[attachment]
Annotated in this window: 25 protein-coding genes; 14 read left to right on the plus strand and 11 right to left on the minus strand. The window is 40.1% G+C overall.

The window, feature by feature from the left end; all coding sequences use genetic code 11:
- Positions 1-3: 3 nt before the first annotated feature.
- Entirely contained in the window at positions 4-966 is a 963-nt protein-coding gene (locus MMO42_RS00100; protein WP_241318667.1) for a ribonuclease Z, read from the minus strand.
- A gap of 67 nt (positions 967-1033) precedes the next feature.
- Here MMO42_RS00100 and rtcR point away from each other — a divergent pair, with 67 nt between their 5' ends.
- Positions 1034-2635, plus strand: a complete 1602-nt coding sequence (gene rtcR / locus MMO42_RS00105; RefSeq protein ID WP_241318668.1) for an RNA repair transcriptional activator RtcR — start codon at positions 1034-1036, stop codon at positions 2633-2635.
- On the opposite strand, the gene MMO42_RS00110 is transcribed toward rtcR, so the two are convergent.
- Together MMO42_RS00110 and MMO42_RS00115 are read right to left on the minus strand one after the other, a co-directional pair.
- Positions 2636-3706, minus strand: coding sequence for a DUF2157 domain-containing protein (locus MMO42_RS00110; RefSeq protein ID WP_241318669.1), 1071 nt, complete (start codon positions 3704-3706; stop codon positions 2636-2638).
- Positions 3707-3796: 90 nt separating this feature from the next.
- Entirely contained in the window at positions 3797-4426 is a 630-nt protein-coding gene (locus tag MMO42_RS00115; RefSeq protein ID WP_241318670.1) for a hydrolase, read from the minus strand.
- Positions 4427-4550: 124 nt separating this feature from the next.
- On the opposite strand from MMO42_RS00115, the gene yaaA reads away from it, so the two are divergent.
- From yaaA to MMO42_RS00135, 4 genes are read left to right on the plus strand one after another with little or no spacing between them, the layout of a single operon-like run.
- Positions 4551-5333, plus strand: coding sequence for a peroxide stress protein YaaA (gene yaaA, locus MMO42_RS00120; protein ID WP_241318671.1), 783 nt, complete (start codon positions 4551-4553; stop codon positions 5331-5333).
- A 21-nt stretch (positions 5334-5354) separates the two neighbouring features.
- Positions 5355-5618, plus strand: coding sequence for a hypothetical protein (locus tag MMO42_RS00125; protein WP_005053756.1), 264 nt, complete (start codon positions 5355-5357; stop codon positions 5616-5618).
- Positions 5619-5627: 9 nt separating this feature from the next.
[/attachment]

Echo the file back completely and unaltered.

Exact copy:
Annotated in this window: 25 protein-coding genes; 14 read left to right on the plus strand and 11 right to left on the minus strand. The window is 40.1% G+C overall.

The window, feature by feature from the left end; all coding sequences use genetic code 11:
- Positions 1-3: 3 nt before the first annotated feature.
- Entirely contained in the window at positions 4-966 is a 963-nt protein-coding gene (locus MMO42_RS00100; protein WP_241318667.1) for a ribonuclease Z, read from the minus strand.
- A gap of 67 nt (positions 967-1033) precedes the next feature.
- Here MMO42_RS00100 and rtcR point away from each other — a divergent pair, with 67 nt between their 5' ends.
- Positions 1034-2635, plus strand: a complete 1602-nt coding sequence (gene rtcR / locus MMO42_RS00105; RefSeq protein ID WP_241318668.1) for an RNA repair transcriptional activator RtcR — start codon at positions 1034-1036, stop codon at positions 2633-2635.
- On the opposite strand, the gene MMO42_RS00110 is transcribed toward rtcR, so the two are convergent.
- Together MMO42_RS00110 and MMO42_RS00115 are read right to left on the minus strand one after the other, a co-directional pair.
- Positions 2636-3706, minus strand: coding sequence for a DUF2157 domain-containing protein (locus MMO42_RS00110; RefSeq protein ID WP_241318669.1), 1071 nt, complete (start codon positions 3704-3706; stop codon positions 2636-2638).
- Positions 3707-3796: 90 nt separating this feature from the next.
- Entirely contained in the window at positions 3797-4426 is a 630-nt protein-coding gene (locus tag MMO42_RS00115; RefSeq protein ID WP_241318670.1) for a hydrolase, read from the minus strand.
- Positions 4427-4550: 124 nt separating this feature from the next.
- On the opposite strand from MMO42_RS00115, the gene yaaA reads away from it, so the two are divergent.
- From yaaA to MMO42_RS00135, 4 genes are read left to right on the plus strand one after another with little or no spacing between them, the layout of a single operon-like run.
- Positions 4551-5333, plus strand: coding sequence for a peroxide stress protein YaaA (gene yaaA, locus MMO42_RS00120; protein ID WP_241318671.1), 783 nt, complete (start codon positions 4551-4553; stop codon positions 5331-5333).
- A 21-nt stretch (positions 5334-5354) separates the two neighbouring features.
- Positions 5355-5618, plus strand: coding sequence for a hypothetical protein (locus tag MMO42_RS00125; protein WP_005053756.1), 264 nt, complete (start codon positions 5355-5357; stop codon positions 5616-5618).
- Positions 5619-5627: 9 nt separating this feature from the next.